After eight months exposing one of the world’s largest auto alliances, a Tokyo court is addressing a crucial question: Was Carlos Ghosn a leader who couldn’t keep or lose Nissan?
The man actually on trial in Tokyo District Court is Greg Kelly, a gray-haired Tennessee attorney who worked at Nissan for 30 years before being arrested in 2018 on charges of conspiring to conceal the true size of Ghosn’s $ 87 million wages.
But as the trial has progressed, prosecutors and defense have turned increasingly forensic on Ghosn. The former Nissan seat itself would have been in the dock had it not fled from Tokyo to Lebanon in 2019.
That focus on the absent Ghosn has presented the court with two diametrically opposed images of the man.
Prosecutors have portrayed Ghosn as a feared autocrat through testimonials that ranged from former top executives to relatively low-level workers. According to witnesses, Ghosn’s word was within Nissan law, he had no control over his greed and his plans would eventually hurt Nissan.
One of them, who gave testimony from behind an opaque screen, told the court that in her 10 years working for Ghosn, she had gone from feeling surrounded by a “special aura” to feeling motivated. was through greed. “I’m not sure obsessing is the correct phrase,” said the witness.
This version of Ghosn, according to prosecutors, was a man who would, of course, direct Kelly to put in place a mechanism to hide the amount of his salary if it suited his ambition to maintain a certain image in France and Japan.
Kelly’s team, meanwhile, has portrayed Ghosn as an executive whose future Nissan absolutely depended. As the company swayed from crisis to crisis, including the aftermath of the 2011 Tohoku earthquake and tsunami and the wrongful firing of Renault employees on suspicion of corporate espionage, Ghosn became a growing “retention risk”.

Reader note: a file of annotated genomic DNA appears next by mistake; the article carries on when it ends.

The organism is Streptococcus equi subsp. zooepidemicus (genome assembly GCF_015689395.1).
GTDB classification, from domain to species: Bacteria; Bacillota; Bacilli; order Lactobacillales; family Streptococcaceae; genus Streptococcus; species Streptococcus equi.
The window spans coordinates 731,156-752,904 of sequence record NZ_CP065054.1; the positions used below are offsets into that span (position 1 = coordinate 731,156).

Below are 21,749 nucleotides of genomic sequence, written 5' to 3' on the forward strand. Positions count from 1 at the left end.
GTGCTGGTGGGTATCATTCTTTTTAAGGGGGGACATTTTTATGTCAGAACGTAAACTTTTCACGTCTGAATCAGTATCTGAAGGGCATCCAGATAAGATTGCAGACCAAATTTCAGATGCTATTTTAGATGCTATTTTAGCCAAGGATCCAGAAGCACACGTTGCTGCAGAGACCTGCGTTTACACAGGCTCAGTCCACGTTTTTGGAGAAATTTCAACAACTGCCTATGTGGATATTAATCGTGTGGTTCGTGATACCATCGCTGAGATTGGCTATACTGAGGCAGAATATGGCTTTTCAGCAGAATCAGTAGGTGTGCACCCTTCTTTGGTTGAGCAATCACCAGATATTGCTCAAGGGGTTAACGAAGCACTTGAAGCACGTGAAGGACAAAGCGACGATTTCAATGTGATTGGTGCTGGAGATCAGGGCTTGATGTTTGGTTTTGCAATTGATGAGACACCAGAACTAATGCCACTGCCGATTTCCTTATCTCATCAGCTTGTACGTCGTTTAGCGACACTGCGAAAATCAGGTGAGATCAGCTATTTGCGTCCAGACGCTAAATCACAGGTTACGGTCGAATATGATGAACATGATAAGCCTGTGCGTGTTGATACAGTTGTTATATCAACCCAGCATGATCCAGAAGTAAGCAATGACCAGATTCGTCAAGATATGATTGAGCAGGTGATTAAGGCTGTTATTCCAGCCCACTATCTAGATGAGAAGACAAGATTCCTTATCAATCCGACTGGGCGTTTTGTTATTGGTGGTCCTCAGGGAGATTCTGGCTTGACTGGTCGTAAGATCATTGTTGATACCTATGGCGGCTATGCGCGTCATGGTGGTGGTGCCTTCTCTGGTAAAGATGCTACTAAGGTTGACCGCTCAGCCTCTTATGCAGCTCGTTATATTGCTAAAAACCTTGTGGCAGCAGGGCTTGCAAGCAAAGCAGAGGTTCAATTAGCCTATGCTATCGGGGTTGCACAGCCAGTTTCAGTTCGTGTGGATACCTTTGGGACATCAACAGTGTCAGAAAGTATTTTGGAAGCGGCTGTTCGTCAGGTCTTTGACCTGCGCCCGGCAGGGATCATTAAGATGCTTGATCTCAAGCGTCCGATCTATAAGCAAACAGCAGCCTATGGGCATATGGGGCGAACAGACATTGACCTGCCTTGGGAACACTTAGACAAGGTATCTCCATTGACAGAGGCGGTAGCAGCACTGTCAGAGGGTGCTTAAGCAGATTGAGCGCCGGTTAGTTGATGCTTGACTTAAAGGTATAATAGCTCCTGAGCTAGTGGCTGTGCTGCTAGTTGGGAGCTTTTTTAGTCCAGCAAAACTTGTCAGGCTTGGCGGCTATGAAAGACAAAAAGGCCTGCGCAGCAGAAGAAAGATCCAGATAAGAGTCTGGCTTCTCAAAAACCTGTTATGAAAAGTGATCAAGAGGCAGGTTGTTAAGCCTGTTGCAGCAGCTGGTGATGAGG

Nissan was very concerned that Ghosn would join a rival company, and if he did, he would likely bring a significant number of executives with him, Kelly told the court.
Kelly’s testimony challenged the notion that Nissan executives feared Ghosn would force the Japanese company into ever-increasing compromises with its French partner Renault. The main motive for keeping him, Kelly said, was to “provide his services to Nissan and protect Nissan’s independence from Renault”.
According to Kelly and other former Nissan executives, concerns about Ghosn’s retention increased after his salary was reduced to address a change in Japanese compensation disclosure rules introduced in 2010. Ghosn, one of the highest paid executives in Japan, feared disclosure of his full salary would cause a public backlash and demotivate Nissan employees.
The central question for the judges is whether Ghosn instructed Nissan executives to find ways to pay him what he expected but only declare the reduced amount, or whether the company devised a new compensation plan on its own because it feared its CEO to lose. A crucial additional question is whether he would actually have provided services for his post-retirement compensation.
In January, Toshiyuki Shiga, Nissan’s former Chief Operating Officer, testified that Ghosn had told him to think of ways to receive the unpaid pay after retirement. He took it as a guideline from his boss, although he was aware of “the legal risk” of not making it public.
The change in Japanese rules coincided with pressure from the French government to cut Ghosn’s salary and reduce his influence as CEO of Renault, which is 15 percent owned by the French state. Ghosn became increasingly frustrated with both the French government and his salary, Kelly told judges last week.
“There was a time in July or September when, at the age of 60, he seriously considered retiring [March 2014], ”Said the former head of legal affairs. “When he retired at the age of 60, he was still a young man and could have a full-time role as a top manager at any car company anywhere in the world.”
Concerned that Ghosn would leave Nissan, Kelly said he had consulted Hiroto Saikawa, Ghosn’s chosen successor as CEO. They agreed that Nissan should consider retiring for Ghosn through a non-compete and advisory agreement.
In February, Saikawa, who stepped down as CEO of Nissan in late 2019, also said he shared the view that Ghosn had become a enormous achievement “.
“To be [Saikawa’s] was believed to be worth $ 100 million over years, ”said Kelly. “Many of Nissan’s best ideas came from Mr. Ghosn. If he came up with two ideas worth $ 50 million, and I knew he would, he would pay for the contract.”
According to excerpts from statements Ghosn made to prosecutors, the former chairman said he had never asked for the post-retirement contract and that the terms were undesirable, so there was no formal agreement with Nissan on his deferred compensation.
The case continues.